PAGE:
Day 14 ArgumentsJudicial Vacancies in the Lower Courts
Day 14 Arguments: 30 July 2019
Today, a three judge bench of the Supreme Court comprising Chief Justice Ranjan Gogoi, Justice Deepak Gupta and Justice Aniruddha Bose heard matters regarding the filling up of judicial vacancies in the states of Maharashtra, Uttar Pradesh, West Bengal, Chhattisgarh, Delhi and North-Eastern states.
In October 2018, the court took suo moto cognisance of the high number of judicial vacancies in District and Subordinate courts. It noted that of the 22,036 judicial posts in the lower courts of the country, 5,133 posts are vacant. Therefore the Supreme Court is monitoring the progress made by the 24 High Courts in the country to expeditiously fill up judicial vacancies, as per the timeline fixed in the 2006 Malik Mazhar Sultan case.
The court has appointed four amici curiae to assist in monitoring the states.
- Shyam Divan for Uttar Pradesh, Maharashtra, Chhattisgarh, Delhi and the North Eastern States
- KV Vishwanathan for Gujarat, Himachal Pradesh, Jammu & Kashmir, Jharkhand, Karnataka and Kerala
- Vijay Hansaria for Madhya Pradesh, Tamil Nadu, Odisha, Patna and Punjab & Haryana
- Gaurav Agrawal for Rajasthan, Sikkim, Telangana, Andhra Pradesh, Tripura and Uttarakhand
The bench is summoning government officials and Registrar Generals of the High Court to note the progress of processes undertaken to fill judicial vacancies. It is collecting information on the total strength of each cadre, the vacant posts in each cadre, the filled up posts in each cadre, the number of posts for which selection is ongoing and the status of the selection process and the number of posts for which selection process is yet to be initiated.
In today’s hearing, Chief Justice Ranjan Gogoi stated that High Courts must achieve the target of zero vacancy in subordinate judiciary, preferably by the end of 2019. He added that filling up vacant judicial posts is a top priority since over 2.76 crore cases are pending in India.
The bench stated that nothing can be more important than filling up the huge judicial vacancy in courts across the country. It added that if required, it will deal with this case the whole day. It began with examining the filling up of vacancies in Maharashtra, Uttar Pradesh, West Bengal, Chhattisgarh, Delhi and North-Eastern states.
Amicus Curiae Shyam Divan submitted before the court that the states had broadly complied with the Supreme Court’s order in Malik Mazhar Sultan for the on-time appointment of judicial officers to vacant posts. He added that where there were delays in appointments, reasons had been recorded by the states and High Courts in the reports submitted to the court.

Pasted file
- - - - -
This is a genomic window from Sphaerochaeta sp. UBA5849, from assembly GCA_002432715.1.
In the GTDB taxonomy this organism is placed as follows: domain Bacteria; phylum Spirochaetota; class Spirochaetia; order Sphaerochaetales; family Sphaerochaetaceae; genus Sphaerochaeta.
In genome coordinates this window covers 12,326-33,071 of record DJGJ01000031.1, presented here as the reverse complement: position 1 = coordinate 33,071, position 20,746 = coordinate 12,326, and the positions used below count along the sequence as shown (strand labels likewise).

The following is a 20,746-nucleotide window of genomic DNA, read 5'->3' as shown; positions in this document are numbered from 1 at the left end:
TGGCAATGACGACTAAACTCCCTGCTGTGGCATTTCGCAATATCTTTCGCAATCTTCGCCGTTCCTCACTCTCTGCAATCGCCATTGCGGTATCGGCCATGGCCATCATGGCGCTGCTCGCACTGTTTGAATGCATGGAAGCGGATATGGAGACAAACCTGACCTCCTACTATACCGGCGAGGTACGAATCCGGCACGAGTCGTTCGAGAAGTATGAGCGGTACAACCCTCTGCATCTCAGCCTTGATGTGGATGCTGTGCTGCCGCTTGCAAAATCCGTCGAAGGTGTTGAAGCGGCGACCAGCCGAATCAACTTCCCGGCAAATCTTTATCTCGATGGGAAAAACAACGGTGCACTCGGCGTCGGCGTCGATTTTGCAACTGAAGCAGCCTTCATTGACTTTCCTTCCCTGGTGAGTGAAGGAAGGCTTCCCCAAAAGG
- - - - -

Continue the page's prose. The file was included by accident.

The court was informed that in Maharashtra, 43 District Judge posts are vacant. However, the Bombay High Court is processing 76 appointments, after considering all the posts likely to fall vacant before March 31st 2020. 20 Senior Civil Judge posts and 100 Junior Civil Judge posts are also vacant.
In Uttar Pradesh, 114 District Judge posts and 123 Civil Judge posts are vacant. With respect to filling up vacant Additional District Judge posts, Amicus Curiae Shyam Divan stated that the process to appoint 329 officers to these posts had been finalised and sent to the Uttar Pradesh government for notification. The court asked the Uttar Pradesh government when it was going to appoint the officers and how much time it would need. The state government requested 3 months’ time to complete police verification. However, the Supreme Court directed that the appointments be made within 15 days. The bench was also surprised that Uttar Pradesh had a higher sanctioned strength of Additional Dis-trict Judge than Senior and Junior Civil Judge whereas in Maharashtra, the sanctioned strength of the lower cadre exceeded the strength of the Additional District Judge cadre.
In West Bengal, there are 90 vacant posts in the Higher Judicial Services cadre. The court also found that in Chattisgarh, 75 District Judge and Additional Judge posts and 108 Civil Judge posts were vacant. However, in an examination held to fill vacancies in 22 posts, not a single applicant to the exam was found eligible. The bench noted that it was not a good scenario that no candidate from the Bar had qualified for the 22 posts. Similarly, the bench found that only 9 of the 14,000 applicants for post of Junior Civil Judge in Haryana were qualified.
Only the union territory of Andaman and Nicobar was able to report zero vacancy before the court today.
In the next hearing, scheduled for tomorrow, the court will deal with judicial vacancies in Gujarat, Himachal Pradesh, Jammu and Kashmir, Jharkhand, Karnataka and Kerala.